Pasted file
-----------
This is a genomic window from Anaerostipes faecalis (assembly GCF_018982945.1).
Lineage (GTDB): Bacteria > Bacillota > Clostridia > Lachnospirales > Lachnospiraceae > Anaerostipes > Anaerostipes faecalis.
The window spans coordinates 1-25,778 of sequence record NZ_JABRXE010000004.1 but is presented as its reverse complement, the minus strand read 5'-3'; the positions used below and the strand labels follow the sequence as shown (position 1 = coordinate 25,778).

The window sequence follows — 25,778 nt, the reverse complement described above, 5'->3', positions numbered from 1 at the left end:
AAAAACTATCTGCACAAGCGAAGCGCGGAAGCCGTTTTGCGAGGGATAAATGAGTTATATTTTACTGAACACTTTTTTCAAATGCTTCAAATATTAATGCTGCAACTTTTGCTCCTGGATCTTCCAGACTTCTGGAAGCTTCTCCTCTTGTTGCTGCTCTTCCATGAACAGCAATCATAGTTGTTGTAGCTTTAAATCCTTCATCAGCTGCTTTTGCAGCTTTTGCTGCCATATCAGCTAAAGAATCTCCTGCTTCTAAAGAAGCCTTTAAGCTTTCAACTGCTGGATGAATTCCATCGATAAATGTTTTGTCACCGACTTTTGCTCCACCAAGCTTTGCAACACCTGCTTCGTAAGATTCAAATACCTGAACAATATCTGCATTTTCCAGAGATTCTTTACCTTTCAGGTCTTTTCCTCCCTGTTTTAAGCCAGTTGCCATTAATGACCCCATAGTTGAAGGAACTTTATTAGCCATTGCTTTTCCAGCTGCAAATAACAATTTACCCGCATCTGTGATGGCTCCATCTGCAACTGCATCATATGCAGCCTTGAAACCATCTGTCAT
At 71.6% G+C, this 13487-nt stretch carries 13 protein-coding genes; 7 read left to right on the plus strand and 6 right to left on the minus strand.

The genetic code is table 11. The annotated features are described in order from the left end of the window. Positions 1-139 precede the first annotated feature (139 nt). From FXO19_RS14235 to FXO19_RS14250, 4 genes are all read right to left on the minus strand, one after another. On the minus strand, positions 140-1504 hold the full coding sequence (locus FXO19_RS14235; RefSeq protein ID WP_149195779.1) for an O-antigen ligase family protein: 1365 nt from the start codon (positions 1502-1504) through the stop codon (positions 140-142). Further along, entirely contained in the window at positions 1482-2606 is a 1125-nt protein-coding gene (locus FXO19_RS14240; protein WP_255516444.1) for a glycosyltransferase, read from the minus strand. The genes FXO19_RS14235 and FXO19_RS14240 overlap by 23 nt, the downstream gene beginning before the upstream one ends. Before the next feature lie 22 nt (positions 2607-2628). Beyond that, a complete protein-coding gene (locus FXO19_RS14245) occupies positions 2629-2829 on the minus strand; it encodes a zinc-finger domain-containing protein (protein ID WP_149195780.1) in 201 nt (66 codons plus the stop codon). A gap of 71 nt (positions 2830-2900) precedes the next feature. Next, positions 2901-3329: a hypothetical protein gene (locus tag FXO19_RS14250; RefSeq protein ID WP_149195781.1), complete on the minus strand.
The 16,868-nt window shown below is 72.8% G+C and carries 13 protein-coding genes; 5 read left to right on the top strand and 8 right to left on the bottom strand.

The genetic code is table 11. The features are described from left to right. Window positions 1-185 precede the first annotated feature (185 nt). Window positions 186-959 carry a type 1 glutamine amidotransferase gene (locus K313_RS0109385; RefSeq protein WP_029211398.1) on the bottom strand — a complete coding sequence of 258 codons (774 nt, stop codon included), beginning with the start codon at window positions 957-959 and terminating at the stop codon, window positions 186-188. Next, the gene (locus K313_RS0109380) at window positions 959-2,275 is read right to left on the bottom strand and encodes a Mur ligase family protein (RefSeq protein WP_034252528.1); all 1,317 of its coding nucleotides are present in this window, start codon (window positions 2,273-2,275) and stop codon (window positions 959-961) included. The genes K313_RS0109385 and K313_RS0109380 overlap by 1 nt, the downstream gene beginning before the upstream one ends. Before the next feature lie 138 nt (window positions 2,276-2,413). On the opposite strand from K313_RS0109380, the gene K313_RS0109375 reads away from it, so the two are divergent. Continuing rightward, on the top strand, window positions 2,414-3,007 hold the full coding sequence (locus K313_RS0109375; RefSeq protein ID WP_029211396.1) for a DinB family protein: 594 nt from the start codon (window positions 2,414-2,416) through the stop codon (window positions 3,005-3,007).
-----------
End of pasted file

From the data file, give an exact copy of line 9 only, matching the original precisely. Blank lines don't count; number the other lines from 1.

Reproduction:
The genetic code is table 11. The features are described from left to right. Window positions 1-185 precede the first annotated feature (185 nt). Window positions 186-959 carry a type 1 glutamine amidotransferase gene (locus K313_RS0109385; RefSeq protein WP_029211398.1) on the bottom strand — a complete coding sequence of 258 codons (774 nt, stop codon included), beginning with the start codon at window positions 957-959 and terminating at the stop codon, window positions 186-188. Next, the gene (locus K313_RS0109380) at window positions 959-2,275 is read right to left on the bottom strand and encodes a Mur ligase family protein (RefSeq protein WP_034252528.1); all 1,317 of its coding nucleotides are present in this window, start codon (window positions 2,273-2,275) and stop codon (window positions 959-961) included. The genes K313_RS0109385 and K313_RS0109380 overlap by 1 nt, the downstream gene beginning before the upstream one ends. Before the next feature lie 138 nt (window positions 2,276-2,413). On the opposite strand from K313_RS0109380, the gene K313_RS0109375 reads away from it, so the two are divergent. Continuing rightward, on the top strand, window positions 2,414-3,007 hold the full coding sequence (locus K313_RS0109375; RefSeq protein ID WP_029211396.1) for a DinB family protein: 594 nt from the start codon (window positions 2,414-2,416) through the stop codon (window positions 3,005-3,007).